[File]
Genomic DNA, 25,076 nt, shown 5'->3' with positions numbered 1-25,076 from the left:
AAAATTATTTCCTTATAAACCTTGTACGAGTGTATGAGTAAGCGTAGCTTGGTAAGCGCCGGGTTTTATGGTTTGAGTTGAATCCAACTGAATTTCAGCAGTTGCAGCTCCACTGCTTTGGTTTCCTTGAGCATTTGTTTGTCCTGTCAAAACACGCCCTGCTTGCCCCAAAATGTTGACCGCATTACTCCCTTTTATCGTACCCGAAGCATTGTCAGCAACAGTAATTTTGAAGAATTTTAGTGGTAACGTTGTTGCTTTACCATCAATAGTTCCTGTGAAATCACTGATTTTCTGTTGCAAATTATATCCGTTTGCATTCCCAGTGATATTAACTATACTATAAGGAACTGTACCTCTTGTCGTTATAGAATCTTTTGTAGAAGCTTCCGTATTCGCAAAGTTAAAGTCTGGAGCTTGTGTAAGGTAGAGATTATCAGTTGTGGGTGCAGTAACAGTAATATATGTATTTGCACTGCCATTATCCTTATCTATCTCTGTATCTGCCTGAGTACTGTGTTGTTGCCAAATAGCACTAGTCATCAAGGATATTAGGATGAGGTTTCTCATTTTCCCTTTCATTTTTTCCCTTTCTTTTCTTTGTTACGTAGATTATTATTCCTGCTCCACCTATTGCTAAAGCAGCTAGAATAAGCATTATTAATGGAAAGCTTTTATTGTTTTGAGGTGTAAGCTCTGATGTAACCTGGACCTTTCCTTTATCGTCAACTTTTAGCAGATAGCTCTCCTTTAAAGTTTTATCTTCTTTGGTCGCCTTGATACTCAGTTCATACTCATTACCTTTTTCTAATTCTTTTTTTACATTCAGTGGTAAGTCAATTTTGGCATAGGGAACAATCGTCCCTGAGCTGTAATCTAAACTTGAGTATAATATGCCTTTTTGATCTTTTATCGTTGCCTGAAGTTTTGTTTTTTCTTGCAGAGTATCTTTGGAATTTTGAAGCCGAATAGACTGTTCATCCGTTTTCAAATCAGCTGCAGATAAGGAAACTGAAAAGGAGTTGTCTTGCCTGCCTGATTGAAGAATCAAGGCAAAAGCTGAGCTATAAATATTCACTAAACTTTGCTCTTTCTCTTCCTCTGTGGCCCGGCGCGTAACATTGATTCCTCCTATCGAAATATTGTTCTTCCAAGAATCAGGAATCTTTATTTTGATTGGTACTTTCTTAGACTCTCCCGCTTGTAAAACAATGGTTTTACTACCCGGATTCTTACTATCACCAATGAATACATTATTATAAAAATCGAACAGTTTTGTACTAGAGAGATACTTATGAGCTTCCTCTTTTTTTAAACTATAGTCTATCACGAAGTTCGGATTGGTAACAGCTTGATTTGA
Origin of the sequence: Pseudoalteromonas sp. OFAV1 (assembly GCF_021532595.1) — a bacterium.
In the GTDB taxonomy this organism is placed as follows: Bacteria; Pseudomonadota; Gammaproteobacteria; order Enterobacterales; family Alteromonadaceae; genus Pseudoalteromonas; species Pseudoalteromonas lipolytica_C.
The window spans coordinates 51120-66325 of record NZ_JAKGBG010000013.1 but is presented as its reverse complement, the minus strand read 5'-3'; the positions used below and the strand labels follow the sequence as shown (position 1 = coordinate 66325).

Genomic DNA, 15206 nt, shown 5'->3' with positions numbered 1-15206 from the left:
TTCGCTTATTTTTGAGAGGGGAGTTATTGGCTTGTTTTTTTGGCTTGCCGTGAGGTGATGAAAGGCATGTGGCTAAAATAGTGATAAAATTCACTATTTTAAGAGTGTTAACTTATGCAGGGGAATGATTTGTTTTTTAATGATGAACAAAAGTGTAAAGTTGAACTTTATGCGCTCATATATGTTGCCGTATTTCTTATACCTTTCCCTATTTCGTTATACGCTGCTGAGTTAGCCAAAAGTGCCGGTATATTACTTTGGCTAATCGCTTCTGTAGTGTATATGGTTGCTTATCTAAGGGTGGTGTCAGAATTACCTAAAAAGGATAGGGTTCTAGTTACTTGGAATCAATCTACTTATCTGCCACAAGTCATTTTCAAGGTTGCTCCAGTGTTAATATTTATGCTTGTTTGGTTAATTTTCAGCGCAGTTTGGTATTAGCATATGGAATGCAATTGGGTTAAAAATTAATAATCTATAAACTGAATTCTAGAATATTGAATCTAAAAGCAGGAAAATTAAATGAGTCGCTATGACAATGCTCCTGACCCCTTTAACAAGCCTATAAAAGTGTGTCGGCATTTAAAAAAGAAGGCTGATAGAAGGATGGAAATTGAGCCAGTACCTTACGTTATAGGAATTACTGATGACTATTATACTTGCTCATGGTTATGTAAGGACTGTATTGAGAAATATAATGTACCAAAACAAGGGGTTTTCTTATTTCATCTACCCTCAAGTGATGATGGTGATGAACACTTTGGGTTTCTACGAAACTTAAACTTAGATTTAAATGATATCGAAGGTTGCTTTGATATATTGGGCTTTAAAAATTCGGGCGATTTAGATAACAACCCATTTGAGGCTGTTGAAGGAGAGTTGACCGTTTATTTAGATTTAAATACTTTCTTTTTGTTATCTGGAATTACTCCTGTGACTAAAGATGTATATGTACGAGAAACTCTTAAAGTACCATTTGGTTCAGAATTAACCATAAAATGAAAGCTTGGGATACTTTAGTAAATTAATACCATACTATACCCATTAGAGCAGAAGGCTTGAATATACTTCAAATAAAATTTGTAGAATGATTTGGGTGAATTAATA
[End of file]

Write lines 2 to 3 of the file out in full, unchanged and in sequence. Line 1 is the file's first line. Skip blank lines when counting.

AAAATTATTTCCTTATAAACCTTGTACGAGTGTATGAGTAAGCGTAGCTTGGTAAGCGCCGGGTTTTATGGTTTGAGTTGAATCCAACTGAATTTCAGCAGTTGCAGCTCCACTGCTTTGGTTTCCTTGAGCATTTGTTTGTCCTGTCAAAACACGCCCTGCTTGCCCCAAAATGTTGACCGCATTACTCCCTTTTATCGTACCCGAAGCATTGTCAGCAACAGTAATTTTGAAGAATTTTAGTGGTAACGTTGTTGCTTTACCATCAATAGTTCCTGTGAAATCACTGATTTTCTGTTGCAAATTATATCCGTTTGCATTCCCAGTGATATTAACTATACTATAAGGAACTGTACCTCTTGTCGTTATAGAATCTTTTGTAGAAGCTTCCGTATTCGCAAAGTTAAAGTCTGGAGCTTGTGTAAGGTAGAGATTATCAGTTGTGGGTGCAGTAACAGTAATATATGTATTTGCACTGCCATTATCCTTATCTATCTCTGTATCTGCCTGAGTACTGTGTTGTTGCCAAATAGCACTAGTCATCAAGGATATTAGGATGAGGTTTCTCATTTTCCCTTTCATTTTTTCCCTTTCTTTTCTTTGTTACGTAGATTATTATTCCTGCTCCACCTATTGCTAAAGCAGCTAGAATAAGCATTATTAATGGAAAGCTTTTATTGTTTTGAGGTGTAAGCTCTGATGTAACCTGGACCTTTCCTTTATCGTCAACTTTTAGCAGATAGCTCTCCTTTAAAGTTTTATCTTCTTTGGTCGCCTTGATACTCAGTTCATACTCATTACCTTTTTCTAATTCTTTTTTTACATTCAGTGGTAAGTCAATTTTGGCATAGGGAACAATCGTCCCTGAGCTGTAATCTAAACTTGAGTATAATATGCCTTTTTGATCTTTTATCGTTGCCTGAAGTTTTGTTTTTTCTTGCAGAGTATCTTTGGAATTTTGAAGCCGAATAGACTGTTCATCCGTTTTCAAATCAGCTGCAGATAAGGAAACTGAAAAGGAGTTGTCTTGCCTGCCTGATTGAAGAATCAAGGCAAAAGCTGAGCTATAAATATTCACTAAACTTTGCTCTTTCTCTTCCTCTGTGGCCCGGCGCGTAACATTGATTCCTCCTATCGAAATATTGTTCTTCCAAGAATCAGGAATCTTTATTTTGATTGGTACTTTCTTAGACTCTCCCGCTTGTAAAACAATGGTTTTACTACCCGGATTCTTACTATCACCAATGAATACATTATTATAAAAATCGAACAGTTTTGTACTAGAGAGATACTTATGAGCTTCCTCTTTTTTTAAACTATAGTCTATCACGAAGTTCGGATTGGTAACAGCTTGATTTGA
Origin of the sequence: Pseudoalteromonas sp. OFAV1 (assembly GCF_021532595.1) — a bacterium.